Just for the record i never thought that my argument was probable, I just wanted to show her that my argument was just as valid as hers (both being unprovable).
Of course I know that we can never truly know what the animal feels, and their behavior we can only study to give us an idea of what it may be feeling based on other observations. I never said that animal behavior was an exact science. Regardless I still believe that we can have an idea of how an animal is feeling based on various indicators. If we never had any idea ever of what an animal may be feeling then animal behavior wouldn't be studied as it never would give any predictions better than random. This is how I base my argument, that we have behavioralists that can make predictions with a better than random chance of it being correct based on other observations. This is how I say we can "know" (read: very educated estimate) what an animal may be feeling.
Sorry, but if you agree that both arguments are unprovable...then you really can't justify keeping the animal captive, so be default I'd say that your friend is correct.
And I'm not sure how to stress this any more...behavioural scientist is not a synonym for animal psychiatrist. We observe behaviour, and try to understand the external factors influencing said behaviour. We may also try to understand how these behaviours relate to social interactions, predator/prey interactions, etc. No reputable scientific behaviour article will have a conclusion saying "therefore, the animal feels...". We may say "when the octopus is threatened, it will ink" but not "when the octopus is afraid, it will ink".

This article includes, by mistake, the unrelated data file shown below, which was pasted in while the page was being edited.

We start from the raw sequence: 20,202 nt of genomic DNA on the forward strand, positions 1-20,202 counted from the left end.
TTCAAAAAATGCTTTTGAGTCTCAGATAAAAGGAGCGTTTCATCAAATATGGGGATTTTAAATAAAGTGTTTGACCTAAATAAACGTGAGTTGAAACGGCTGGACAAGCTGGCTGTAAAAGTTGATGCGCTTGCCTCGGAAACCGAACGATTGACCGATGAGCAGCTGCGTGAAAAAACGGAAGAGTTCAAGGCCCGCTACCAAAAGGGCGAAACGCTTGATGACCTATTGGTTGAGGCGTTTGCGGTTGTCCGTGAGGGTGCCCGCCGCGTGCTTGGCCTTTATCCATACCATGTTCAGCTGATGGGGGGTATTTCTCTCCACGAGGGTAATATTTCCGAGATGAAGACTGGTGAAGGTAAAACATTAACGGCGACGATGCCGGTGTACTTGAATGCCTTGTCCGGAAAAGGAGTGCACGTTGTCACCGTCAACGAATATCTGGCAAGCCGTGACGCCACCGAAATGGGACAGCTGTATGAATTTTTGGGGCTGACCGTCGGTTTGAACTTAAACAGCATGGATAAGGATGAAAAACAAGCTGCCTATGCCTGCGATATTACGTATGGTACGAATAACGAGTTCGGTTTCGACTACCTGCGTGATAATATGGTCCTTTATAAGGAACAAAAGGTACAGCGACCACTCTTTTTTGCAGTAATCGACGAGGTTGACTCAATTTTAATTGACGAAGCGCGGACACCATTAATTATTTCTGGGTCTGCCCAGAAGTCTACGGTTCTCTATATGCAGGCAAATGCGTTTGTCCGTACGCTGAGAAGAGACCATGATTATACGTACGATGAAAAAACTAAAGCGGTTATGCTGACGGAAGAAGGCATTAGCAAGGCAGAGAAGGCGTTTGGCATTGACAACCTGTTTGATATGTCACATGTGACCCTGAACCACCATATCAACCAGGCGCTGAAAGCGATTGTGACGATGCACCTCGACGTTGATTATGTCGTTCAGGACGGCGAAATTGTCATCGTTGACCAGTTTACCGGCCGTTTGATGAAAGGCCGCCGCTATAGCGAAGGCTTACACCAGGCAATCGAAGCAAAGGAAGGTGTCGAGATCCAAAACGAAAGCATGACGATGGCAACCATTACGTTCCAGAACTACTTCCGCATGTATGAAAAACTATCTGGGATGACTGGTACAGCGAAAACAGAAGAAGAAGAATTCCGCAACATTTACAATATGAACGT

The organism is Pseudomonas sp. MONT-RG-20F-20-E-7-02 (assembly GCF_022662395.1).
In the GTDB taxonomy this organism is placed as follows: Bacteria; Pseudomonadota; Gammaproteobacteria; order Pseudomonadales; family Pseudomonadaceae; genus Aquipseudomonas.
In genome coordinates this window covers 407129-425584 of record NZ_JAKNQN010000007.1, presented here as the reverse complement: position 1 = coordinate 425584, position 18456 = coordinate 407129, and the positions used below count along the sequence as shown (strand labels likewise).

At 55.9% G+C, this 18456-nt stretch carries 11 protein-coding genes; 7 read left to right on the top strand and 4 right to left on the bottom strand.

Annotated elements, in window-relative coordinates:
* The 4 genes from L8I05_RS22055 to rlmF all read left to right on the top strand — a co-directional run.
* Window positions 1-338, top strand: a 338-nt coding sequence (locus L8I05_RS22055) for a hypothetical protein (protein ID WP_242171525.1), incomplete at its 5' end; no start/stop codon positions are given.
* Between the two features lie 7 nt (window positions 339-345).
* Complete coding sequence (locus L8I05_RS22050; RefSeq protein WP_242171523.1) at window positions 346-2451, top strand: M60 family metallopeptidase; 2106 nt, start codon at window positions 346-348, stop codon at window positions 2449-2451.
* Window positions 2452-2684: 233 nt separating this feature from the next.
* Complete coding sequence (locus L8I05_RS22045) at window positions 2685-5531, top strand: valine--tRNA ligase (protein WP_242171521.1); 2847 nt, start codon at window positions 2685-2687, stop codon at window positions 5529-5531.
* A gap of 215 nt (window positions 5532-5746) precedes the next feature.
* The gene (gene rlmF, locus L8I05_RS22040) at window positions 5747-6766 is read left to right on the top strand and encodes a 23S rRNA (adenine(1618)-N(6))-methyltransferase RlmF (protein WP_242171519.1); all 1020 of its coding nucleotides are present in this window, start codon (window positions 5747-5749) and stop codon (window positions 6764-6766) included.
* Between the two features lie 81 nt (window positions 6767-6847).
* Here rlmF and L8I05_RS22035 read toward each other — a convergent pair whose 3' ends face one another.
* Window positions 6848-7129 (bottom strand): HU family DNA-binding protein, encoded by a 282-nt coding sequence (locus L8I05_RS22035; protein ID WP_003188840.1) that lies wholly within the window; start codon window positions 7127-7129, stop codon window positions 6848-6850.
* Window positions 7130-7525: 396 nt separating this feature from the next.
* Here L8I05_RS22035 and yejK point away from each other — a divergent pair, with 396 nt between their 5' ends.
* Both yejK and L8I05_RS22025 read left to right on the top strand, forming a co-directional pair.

I quite agree with James that the question in keeping a captive animal is if it is being done ethically. Also, make sure you know the source of where your little octo-friend is coming from. I'm not really a fan of the aquarium trade..but there are some sources which are better than others. Also, Thales is very correct in saying animal ethics is "crazy town". When I do an ethics application for research...I have to write up a huge report saying exactly how I will keep/house/feed/transport/monitor/tell if they are sick/how to euthanise them if necessary/how many per tank and so, so much more. Then it goes off to a board who reviews it and sends back suggestions of what to change with an approval or disapproval. As a hobbyist, you don't have that...so do your research and have everything right...then if you're lucky, you might just end up with a "happy" octopus.